(from personal journal entry, January 2019)
The body bleeding past its skin, sticking to sheets, unable to rise, ordered to rise, becoming part of the bed it sinks into, the clammy skin oozing humidity, rank—or sweat—or fever, deadly? The maenads tearing limb from limb, in joyous ululations, dancing, celebrating and destroying in ecstasy,
Hands cramped in claws from clutching, grasping, gripping phones and eyes red from bleary screens
Thumbs out of joint, or growing an extra joint—the weight of my head feels wrong, wrong wrong but no, I would not rather be more like you.
What if higher education isn’t creating knowledge and ability but instead is systematically disabling?
(from Academic Ableism: Disability and Higher Education by Jay Dolmage, 2017, in a pdf accessed
xxxxxSeptember 2020, this section underlined and annotated with “OH GOD”)
Sanaa: Lol i feel like I’ve gotten a hundred times crazier and sicker since I started grad school
K: That lol is doing alot of work there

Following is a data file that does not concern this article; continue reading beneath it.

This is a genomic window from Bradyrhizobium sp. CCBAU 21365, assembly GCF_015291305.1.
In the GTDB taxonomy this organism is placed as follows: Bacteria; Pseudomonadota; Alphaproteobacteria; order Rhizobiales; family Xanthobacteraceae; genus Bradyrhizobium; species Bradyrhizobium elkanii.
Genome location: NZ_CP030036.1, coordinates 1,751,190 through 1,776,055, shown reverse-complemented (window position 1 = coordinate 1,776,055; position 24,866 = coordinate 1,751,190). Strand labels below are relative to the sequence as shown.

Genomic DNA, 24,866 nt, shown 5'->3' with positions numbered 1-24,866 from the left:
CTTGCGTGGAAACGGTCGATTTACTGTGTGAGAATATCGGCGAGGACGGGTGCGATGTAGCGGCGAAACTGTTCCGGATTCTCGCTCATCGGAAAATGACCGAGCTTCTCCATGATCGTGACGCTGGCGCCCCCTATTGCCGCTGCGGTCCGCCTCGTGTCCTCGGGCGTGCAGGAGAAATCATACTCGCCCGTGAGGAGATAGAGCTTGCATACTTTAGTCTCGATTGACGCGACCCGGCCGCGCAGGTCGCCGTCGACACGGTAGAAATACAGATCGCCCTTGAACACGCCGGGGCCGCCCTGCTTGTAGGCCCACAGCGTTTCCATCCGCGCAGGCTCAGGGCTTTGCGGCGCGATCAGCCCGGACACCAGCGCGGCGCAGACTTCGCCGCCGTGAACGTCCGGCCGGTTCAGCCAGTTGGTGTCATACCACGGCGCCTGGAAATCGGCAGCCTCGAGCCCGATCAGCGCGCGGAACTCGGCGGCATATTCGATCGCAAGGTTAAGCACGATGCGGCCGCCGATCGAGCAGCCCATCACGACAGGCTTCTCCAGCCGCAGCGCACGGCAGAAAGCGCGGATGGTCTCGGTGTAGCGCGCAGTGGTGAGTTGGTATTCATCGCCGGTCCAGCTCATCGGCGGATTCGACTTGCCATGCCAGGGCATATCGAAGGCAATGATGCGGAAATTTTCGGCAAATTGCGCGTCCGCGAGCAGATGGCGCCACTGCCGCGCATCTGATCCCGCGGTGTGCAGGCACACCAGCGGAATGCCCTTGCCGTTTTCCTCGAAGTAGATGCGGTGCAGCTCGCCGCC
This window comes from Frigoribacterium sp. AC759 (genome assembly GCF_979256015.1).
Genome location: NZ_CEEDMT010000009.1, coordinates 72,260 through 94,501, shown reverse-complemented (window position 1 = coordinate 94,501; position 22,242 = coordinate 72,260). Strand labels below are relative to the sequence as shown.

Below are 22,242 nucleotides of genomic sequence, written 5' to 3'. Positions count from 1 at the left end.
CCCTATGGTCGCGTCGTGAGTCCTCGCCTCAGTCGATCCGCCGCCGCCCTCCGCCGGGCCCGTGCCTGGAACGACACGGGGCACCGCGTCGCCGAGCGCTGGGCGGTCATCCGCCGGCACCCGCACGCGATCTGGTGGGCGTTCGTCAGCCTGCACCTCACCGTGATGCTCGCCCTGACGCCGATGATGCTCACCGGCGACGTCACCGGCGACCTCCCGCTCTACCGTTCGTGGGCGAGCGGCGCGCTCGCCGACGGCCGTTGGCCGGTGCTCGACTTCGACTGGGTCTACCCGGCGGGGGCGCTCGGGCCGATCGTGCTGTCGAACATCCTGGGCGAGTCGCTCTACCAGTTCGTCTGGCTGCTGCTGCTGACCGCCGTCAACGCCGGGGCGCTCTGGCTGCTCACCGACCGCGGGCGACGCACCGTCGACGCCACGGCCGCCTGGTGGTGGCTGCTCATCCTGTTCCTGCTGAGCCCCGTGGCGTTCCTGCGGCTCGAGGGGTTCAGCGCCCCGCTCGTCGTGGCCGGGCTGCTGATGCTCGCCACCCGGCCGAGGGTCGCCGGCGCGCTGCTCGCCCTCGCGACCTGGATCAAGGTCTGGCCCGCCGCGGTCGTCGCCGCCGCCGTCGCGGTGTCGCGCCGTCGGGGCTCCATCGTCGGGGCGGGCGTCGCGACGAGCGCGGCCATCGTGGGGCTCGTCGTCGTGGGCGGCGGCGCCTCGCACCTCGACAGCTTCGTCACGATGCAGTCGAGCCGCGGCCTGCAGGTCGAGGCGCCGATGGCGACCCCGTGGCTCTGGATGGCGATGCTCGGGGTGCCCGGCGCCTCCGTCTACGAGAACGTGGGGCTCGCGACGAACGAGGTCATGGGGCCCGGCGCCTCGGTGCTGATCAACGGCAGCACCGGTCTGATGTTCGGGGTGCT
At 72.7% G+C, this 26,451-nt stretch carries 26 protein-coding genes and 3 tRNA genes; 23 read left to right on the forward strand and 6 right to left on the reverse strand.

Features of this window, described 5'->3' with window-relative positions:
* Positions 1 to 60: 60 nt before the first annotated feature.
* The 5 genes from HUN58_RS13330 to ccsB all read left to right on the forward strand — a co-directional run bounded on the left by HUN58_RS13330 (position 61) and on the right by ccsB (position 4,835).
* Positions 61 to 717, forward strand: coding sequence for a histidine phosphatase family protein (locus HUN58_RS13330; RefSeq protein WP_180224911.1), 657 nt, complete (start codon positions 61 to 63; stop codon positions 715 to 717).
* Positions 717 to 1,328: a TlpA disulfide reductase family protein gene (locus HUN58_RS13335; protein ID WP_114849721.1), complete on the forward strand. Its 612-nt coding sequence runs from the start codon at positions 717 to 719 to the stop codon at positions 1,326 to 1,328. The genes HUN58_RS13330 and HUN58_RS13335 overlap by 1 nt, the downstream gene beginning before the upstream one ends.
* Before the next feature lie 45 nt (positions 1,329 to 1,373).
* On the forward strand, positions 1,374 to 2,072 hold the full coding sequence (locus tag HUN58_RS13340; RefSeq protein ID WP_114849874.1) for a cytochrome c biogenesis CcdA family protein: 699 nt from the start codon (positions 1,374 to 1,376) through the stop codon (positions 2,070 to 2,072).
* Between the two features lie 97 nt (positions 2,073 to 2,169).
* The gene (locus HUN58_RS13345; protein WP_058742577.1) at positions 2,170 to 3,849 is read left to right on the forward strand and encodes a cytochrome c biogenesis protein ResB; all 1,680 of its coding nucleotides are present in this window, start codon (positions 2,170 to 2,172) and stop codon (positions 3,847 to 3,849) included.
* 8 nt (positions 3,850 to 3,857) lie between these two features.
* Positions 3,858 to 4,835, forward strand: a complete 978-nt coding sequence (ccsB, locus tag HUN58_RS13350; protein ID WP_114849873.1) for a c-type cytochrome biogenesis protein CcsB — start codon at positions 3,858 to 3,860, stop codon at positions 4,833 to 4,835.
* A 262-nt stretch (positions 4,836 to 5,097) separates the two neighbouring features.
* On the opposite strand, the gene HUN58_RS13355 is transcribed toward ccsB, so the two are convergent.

(from personal correspondence with a friend, February 2019)
Disparate times call for disparate methods.
(from Molecular Red: Theory for the Anthropocene by Mackenzie Wark, 2015)
One benevolent institution is my employer, my healthcare provider, my insurer, my landlord. One entity can wield so much power over my life that one act of discipline can ruin me entirely. In the face of such monolithic power, I choose un-discipline to survive. That means working beyond methods, that means dreaming of something better until I can work to make it alive here on campus. It feels like fracturing, like collage-work. Picking up and taking what I can from one place, putting it aside until I need it, connecting it back to what seems distant. Collage as a disparate method: repurposing what came before and exists on its own, then creating something new from it. Something that is visibly mine, and yet visibly not-mine, where each image within the image hinting at its own past, history and context.
This is one of nine contributions from the ASAP/J cluster of Becoming Undisciplined. Read the other pieces here.
This cluster is a digital supplement to a print forum in ASAP/Journal 7.1, which you can read here.